Town of Cornwall, NY
Orange County
By using eCode360 you agree to be legally bound by the Terms of Use. If you do not agree to the Terms of Use, please do not use eCode360.
Table of Contents
Table of Contents
The general regulations affecting the use of buildings, structures and land for each of the districts established by Article III are hereby established and set forth in this article.
[Added 7-12-1999 by L.L. No. 1-1999]
A. 
Purpose. In order to protect and preserve the scenic qualities of the lands within the Schunnemunk Agricultural/Scenic Overlay District area as set forth in the Town of Cornwall Master Plan, which may include historic, scenic, community character, architectural and other resources of historic interest, to help preserve and protect the ability to maintain the active use of existing tracts of agricultural lands and high-value agricultural soils within the same to the extent practicable, the Town of Cornwall hereby establishes the Schunnemunk Agricultural/Scenic Overlay District and regulations applying thereto.
B. 
Prohibitions. Notwithstanding any contrary provisions set forth in the Table of Use Regulations for the ARR Zoning District,[1] earth operations, as defined herein, are prohibited in the Schunnemunk Agricultural/Scenic Overlay District.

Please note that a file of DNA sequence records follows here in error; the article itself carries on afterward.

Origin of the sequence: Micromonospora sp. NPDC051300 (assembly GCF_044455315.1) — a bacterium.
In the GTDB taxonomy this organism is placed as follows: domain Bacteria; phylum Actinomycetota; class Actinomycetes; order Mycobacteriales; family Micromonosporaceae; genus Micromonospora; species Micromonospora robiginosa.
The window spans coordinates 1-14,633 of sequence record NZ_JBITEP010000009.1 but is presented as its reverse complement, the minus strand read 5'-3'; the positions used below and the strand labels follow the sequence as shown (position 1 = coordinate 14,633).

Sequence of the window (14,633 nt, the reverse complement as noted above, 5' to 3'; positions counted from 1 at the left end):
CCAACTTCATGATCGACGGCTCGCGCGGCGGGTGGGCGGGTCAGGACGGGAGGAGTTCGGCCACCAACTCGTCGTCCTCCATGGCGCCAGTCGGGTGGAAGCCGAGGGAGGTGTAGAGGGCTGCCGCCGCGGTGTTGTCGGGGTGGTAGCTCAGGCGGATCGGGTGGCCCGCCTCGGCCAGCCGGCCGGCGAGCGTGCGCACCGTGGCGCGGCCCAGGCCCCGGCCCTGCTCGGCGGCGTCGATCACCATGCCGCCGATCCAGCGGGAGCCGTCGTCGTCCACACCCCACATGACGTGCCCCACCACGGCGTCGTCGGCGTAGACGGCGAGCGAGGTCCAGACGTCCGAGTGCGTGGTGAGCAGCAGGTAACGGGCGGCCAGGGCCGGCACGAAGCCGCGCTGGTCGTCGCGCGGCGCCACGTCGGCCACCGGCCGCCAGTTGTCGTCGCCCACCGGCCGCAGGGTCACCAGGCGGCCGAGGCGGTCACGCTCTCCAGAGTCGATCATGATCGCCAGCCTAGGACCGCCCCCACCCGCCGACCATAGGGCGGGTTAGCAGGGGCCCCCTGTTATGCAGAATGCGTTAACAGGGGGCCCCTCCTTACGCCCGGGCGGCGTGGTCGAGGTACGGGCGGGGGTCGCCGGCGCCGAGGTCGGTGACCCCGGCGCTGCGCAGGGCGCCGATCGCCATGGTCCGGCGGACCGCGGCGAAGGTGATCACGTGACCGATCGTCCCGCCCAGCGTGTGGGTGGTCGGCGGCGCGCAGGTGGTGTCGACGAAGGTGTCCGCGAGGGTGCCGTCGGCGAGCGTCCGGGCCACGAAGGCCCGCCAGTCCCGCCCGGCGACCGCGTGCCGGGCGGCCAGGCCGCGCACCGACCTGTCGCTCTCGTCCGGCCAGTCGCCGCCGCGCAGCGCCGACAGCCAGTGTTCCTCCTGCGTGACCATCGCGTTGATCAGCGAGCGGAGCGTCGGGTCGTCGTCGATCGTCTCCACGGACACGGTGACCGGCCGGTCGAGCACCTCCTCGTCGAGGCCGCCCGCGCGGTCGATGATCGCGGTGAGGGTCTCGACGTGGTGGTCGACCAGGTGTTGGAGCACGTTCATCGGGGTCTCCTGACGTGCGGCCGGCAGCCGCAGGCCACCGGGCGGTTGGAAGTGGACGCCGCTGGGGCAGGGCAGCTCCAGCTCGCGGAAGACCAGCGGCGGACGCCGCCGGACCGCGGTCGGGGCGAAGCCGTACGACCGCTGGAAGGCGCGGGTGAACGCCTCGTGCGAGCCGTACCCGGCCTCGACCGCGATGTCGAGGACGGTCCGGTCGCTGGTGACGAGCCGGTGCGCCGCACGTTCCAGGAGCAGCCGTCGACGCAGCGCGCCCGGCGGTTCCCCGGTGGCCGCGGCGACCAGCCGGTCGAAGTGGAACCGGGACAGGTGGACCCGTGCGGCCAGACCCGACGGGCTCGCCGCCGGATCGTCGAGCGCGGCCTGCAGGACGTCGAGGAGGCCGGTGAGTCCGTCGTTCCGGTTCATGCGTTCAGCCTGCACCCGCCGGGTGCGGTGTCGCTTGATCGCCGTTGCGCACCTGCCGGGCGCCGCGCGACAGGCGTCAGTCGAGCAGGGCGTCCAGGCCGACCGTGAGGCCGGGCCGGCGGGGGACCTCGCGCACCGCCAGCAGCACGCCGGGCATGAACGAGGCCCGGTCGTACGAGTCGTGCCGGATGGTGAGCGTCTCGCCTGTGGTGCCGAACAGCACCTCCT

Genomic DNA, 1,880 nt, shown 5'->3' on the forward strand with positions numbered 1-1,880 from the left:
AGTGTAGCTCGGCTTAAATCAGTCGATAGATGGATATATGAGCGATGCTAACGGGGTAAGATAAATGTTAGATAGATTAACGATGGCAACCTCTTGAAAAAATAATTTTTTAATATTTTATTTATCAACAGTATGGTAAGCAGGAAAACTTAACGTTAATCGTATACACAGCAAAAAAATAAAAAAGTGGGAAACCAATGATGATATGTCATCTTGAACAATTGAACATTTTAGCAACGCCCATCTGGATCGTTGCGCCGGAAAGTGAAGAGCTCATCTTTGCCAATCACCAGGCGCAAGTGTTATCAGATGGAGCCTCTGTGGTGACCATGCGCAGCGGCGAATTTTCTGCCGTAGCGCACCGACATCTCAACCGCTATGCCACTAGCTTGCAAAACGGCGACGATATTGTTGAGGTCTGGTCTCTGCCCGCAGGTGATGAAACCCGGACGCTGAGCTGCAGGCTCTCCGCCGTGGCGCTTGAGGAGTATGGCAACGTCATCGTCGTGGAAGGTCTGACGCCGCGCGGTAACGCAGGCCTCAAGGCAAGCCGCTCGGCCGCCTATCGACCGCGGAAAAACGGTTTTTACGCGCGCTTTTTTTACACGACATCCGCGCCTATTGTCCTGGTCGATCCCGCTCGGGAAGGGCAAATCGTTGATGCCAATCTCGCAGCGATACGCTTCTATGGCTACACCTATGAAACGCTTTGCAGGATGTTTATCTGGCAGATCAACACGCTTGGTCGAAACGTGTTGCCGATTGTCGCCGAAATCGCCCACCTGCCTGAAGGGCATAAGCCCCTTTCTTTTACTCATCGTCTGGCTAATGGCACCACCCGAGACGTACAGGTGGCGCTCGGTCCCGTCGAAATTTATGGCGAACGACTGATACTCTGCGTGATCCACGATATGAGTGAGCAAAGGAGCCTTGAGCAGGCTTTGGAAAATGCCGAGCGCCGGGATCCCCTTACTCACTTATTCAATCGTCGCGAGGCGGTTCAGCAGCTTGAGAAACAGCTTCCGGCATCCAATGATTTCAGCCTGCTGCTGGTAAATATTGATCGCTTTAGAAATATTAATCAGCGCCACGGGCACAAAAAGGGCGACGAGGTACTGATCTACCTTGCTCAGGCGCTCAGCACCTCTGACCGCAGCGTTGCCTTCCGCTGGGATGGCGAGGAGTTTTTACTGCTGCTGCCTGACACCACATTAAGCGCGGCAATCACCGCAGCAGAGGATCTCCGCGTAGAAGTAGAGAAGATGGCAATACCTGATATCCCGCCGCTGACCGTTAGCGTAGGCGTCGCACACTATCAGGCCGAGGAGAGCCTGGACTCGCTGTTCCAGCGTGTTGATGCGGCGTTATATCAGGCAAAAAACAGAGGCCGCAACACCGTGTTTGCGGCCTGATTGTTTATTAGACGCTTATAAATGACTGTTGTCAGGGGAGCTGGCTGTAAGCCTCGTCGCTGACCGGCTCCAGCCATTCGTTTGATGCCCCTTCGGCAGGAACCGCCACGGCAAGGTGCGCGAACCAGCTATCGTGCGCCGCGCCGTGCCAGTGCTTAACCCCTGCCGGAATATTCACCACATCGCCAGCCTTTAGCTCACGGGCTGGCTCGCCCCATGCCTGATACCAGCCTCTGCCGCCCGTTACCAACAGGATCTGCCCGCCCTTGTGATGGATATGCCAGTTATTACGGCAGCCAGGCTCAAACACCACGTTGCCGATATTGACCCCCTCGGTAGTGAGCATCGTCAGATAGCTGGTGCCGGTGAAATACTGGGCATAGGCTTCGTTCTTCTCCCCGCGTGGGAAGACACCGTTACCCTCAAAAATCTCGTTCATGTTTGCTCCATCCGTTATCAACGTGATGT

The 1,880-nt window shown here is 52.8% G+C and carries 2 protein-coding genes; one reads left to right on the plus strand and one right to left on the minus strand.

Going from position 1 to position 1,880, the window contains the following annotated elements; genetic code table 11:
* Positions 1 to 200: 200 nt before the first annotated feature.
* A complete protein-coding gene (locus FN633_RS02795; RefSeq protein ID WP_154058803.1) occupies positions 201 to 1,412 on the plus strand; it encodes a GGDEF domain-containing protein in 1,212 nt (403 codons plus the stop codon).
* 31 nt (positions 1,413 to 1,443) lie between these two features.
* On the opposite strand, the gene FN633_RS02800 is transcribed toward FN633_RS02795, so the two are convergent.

[1]
Editor's Note: Said table is included at the end of this chapter.
C. 
Commercial forestry within the scenic overlay district. The following restrictions shall apply to commercial forestry operations within the Schunnemunk Agricultural/Scenic Overlay District, in order to protect aesthetic values where logging operations occur along travel corridors and/or near property boundaries:
(1) 
Maintain a one-hundred-foot scenic buffer strip along public roadways, where at least 50 square feet of basal area shall be retained, including some trees over 12 inches in diameter as measured four feet above the ground level. Remove all trash and debris, and keep all logging debris out of the public road right of way and ditches.